My mom wore Oscar De la Renta. It was very strong and sufficating.

    Some scents for the younger crowd:

    Carven Parfum and the new L’Eau
    Guerlain MPRN
    Guerlain Aqua Allegoria
    Guerlain Shalimar Initial
    Guerlain Innsolence
    Ralph Lauren Romance
    Cacheral Amor Amor & Anais
    Prada Candy
    Miss Dior
    Bvlgari omnia collection

    Happy first Day of Spring everyone!!! March 20, 2014 at 8:24am Reply

    • Patricia: Hi Sandra, Thank you for you comment and for your great list of suggestions. Prada Candy is getting quite a bit of love here, and I think it would be great on a teen and that a teen would like the playful design of the bottle (although it’s not to my taste). Plus it has the cachet of a designer name. Good choice! March 20, 2014 at 10:27am Reply

  • Caroline: Lots of good & practical advice! Also at Sephora, suggest a couple of the Fresh scents, such as Hesperides or Sugar Lemon. The brand also offers very attractively packaged soaps. Agree with the Prada Candy suggestion above as well. March 20, 2014 at 8:41am Reply

    • Patricia: Thanks, Caroline. I think that the Fresh scents are pretty popular with teens. I haven’t explored that line, but like the look of the plain but attractive bottles.

      I love fragranced soaps, so will have to check them out. A Sugar Lemon soap sounds divine! March 20, 2014 at 10:31am Reply

  • Naz: Nectarine Blossom & Honey was one of my first “serious” perfume loves as a teenager, so I wholeheartedly agree with that one. Other suggestions based on what I liked at the time:

    – Britney Spears Fantasy & Midnight Fantasy
    – Prada Candy & Candy L’Eau
    – Dolce & Gabbana #3 L’Imperatrice
    – Lolita Lempicka
    – Carven le Parfum (and possibly L’Eau de Toilette, though I’ve yet to try that one)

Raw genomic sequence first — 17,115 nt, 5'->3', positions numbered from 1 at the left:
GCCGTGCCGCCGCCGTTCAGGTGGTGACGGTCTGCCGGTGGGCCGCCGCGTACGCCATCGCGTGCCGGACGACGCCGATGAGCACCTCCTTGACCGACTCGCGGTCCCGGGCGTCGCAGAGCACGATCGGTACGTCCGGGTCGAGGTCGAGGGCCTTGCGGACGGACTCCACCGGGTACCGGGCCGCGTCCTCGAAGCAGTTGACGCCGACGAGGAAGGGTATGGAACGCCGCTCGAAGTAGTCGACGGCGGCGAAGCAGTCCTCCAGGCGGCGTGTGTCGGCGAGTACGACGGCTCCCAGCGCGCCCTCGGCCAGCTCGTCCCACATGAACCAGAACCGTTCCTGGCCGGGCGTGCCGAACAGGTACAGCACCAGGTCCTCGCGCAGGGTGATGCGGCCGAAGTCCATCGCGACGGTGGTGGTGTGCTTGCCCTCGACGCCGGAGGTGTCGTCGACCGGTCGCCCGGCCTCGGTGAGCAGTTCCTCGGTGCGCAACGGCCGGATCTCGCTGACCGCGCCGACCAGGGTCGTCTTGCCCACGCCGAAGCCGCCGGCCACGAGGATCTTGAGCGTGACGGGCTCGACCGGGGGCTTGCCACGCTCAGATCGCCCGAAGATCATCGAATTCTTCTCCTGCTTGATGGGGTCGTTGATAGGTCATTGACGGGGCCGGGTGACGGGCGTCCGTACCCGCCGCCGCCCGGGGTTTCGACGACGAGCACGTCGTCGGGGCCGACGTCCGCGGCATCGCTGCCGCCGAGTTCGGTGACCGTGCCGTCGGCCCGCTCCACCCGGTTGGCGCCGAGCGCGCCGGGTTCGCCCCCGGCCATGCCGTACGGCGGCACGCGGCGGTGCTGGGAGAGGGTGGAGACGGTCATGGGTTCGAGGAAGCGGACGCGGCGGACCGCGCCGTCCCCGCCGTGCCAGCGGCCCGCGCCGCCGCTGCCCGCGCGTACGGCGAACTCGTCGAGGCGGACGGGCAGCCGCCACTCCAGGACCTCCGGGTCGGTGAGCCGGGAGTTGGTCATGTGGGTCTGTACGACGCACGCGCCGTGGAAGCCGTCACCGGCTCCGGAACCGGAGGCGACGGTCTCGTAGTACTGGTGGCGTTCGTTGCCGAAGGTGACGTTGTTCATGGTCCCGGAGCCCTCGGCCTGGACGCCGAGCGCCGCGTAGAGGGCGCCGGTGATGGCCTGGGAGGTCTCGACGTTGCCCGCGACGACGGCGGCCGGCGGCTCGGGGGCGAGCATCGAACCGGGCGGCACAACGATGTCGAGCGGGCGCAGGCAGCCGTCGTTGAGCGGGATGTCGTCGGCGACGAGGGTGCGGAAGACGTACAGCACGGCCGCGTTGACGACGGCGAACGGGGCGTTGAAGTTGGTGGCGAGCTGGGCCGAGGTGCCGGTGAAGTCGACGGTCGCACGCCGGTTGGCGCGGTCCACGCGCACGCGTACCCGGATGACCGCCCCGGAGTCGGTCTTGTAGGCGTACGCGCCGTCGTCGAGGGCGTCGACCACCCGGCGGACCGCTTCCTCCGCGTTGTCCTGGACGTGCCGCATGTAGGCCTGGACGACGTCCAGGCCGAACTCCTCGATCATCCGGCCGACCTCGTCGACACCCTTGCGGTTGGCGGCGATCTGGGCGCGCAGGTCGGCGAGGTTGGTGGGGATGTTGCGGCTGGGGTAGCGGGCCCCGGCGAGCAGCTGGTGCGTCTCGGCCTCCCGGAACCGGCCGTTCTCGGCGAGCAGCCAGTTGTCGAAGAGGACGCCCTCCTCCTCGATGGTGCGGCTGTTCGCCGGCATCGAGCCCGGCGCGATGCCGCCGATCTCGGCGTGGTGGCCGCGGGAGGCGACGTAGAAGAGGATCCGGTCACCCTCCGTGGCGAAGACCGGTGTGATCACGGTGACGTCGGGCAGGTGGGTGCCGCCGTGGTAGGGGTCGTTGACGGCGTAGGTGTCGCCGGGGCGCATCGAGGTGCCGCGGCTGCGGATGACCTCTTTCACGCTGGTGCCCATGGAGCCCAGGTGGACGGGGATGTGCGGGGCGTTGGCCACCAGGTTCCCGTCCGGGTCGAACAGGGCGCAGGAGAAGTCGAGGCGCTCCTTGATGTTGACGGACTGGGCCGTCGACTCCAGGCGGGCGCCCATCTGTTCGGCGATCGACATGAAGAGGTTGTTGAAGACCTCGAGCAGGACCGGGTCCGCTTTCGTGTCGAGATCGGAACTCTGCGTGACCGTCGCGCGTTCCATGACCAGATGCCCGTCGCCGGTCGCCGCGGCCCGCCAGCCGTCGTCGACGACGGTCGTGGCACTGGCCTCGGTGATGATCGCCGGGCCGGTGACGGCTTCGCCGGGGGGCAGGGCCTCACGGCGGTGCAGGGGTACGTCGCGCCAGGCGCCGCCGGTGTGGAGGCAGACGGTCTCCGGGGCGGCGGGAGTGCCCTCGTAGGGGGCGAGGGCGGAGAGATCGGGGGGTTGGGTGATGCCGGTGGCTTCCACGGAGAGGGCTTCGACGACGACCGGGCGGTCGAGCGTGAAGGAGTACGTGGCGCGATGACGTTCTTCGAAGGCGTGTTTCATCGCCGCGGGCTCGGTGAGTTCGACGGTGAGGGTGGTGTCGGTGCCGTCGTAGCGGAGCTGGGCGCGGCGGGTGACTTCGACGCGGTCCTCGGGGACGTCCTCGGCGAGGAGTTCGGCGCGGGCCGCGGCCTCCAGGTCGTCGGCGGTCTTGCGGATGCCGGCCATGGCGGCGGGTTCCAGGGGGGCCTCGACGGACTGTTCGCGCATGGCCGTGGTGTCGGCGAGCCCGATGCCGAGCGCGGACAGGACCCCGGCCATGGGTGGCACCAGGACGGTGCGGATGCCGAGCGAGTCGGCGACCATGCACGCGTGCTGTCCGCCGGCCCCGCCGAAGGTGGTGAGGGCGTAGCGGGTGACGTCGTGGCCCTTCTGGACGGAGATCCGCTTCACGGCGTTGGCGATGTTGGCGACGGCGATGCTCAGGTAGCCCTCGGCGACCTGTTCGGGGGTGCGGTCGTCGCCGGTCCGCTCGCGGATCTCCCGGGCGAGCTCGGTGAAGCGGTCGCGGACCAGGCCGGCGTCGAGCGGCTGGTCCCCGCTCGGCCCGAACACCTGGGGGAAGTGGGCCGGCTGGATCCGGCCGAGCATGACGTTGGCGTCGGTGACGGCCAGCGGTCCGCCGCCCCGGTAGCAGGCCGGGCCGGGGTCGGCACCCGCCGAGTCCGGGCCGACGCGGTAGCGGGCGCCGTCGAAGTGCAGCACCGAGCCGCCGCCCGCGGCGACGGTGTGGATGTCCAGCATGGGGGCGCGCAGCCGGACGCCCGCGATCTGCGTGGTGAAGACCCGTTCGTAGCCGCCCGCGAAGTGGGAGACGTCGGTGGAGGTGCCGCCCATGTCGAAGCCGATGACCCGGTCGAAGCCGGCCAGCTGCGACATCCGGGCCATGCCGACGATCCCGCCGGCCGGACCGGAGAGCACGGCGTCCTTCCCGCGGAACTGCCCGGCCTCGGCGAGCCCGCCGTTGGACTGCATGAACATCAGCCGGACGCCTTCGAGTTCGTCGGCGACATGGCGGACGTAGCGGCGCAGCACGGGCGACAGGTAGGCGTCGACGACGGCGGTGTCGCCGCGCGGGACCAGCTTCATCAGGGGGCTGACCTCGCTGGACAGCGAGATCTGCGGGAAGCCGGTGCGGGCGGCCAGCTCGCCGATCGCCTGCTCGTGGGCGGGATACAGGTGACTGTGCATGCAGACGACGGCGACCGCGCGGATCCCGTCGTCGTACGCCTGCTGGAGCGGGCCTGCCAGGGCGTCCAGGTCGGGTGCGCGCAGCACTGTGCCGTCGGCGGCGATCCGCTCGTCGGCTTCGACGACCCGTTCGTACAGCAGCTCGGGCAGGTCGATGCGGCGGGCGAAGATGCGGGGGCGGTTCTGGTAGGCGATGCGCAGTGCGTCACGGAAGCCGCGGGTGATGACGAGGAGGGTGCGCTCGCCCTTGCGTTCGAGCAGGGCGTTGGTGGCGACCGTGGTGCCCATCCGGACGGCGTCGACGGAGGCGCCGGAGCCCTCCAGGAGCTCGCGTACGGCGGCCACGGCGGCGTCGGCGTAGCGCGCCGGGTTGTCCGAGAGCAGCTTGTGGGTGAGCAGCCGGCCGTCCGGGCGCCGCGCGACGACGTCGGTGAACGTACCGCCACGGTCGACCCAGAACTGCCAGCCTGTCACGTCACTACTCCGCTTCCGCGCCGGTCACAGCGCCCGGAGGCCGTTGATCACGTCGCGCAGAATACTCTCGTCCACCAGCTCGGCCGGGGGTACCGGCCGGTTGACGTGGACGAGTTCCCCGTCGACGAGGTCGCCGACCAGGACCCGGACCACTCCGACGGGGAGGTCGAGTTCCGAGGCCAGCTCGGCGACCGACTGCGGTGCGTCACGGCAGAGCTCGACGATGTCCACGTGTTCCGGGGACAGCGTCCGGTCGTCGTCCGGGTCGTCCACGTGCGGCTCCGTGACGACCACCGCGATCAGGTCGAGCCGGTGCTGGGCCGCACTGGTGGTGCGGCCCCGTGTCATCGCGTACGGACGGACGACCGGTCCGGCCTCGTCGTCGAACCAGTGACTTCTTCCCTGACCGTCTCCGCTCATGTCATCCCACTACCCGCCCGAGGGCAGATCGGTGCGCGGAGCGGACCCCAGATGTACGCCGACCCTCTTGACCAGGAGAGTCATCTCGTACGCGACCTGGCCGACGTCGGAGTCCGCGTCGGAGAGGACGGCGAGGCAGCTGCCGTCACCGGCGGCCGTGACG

– Tocca Liliana
    – the Laura Mercier Eau Gourmande line
    – Nina Ricci Nina
    – Bvlgari Omnia Green Jade & Coral
    – Acqua di Gioia
    – the DKNY Be Delicious scents. They’ve had some cute flankers in the past, and the Tart Key Lime (from the 2012 Sweet Delicious set) is in my summer rotation.
    – Lolita Lempicka Elle L’Aime
    – any of the Escada spring/summer LEs, like Taj Sunset
    – Hanae Mori (Butterfly, as well as any of the numbered scents)
    – anything from the Pacifica line

    So basically, I’d start with sweet/fruity scents and go from there based on the person’s feedback.

    My mom loves perfume too, so when I decided I wanted to start wearing perfume (at 15), we both had fun with the sampling process and figuring out my likes/dislikes. I went with DKNY Be Delicious, and I wore it every single day. March 20, 2014 at 9:06am Reply

    • Patricia: Thanks so much for your suggestions, Naz. The Pacifica line is a great idea for a teen, and the price is right!

      I have a small roll-on of Mediterranean Fig, which I bought at my local Whole Foods grocery store, and I like it very much. There seems to be a wide variety of primarily fruity and floral fragrances. March 20, 2014 at 10:43am Reply

      • Karen: Last year I took my daughter, son and his fiancé to the National arboretum nearby. We found the lilacs in full bloom and had them to ourselves for a wonderful picnic. The fragrance was truly incredible.

        I bought the girls and myself Pacifica’s lilac solid perfume and it’s a beautiful reminder of a magical day. March 20, 2014 at 1:47pm Reply

        • Patricia: Hi Karen, I can’t believe it, but I wore Frederic Malle’s En Passant today, another beautiful lilac fragrance.

          What a wonderful memory of a day spent together! March 20, 2014 at 5:58pm Reply

  • rosarita: Excellent article, Patricia! My husband took our daughter perfume shopping for the first time when she was 1she’s open to suggestions and on a trip to Chicago. She chose Tommy Girl. When the trip was repeated three years later, she chose Lancombe Miracle which smelled wonderful on her. Now a young adult, she loves Coco Mademoiselle and is exploring the Tocca line for lighter spring scents; she’s open to suggestions and I can share samples which is fun for both of us. March 20, 2014 at 9:08am Reply

    • Patricia: Thank you, rosarita, and how lucky are you to have a husband willing to take your daughter perfume shopping!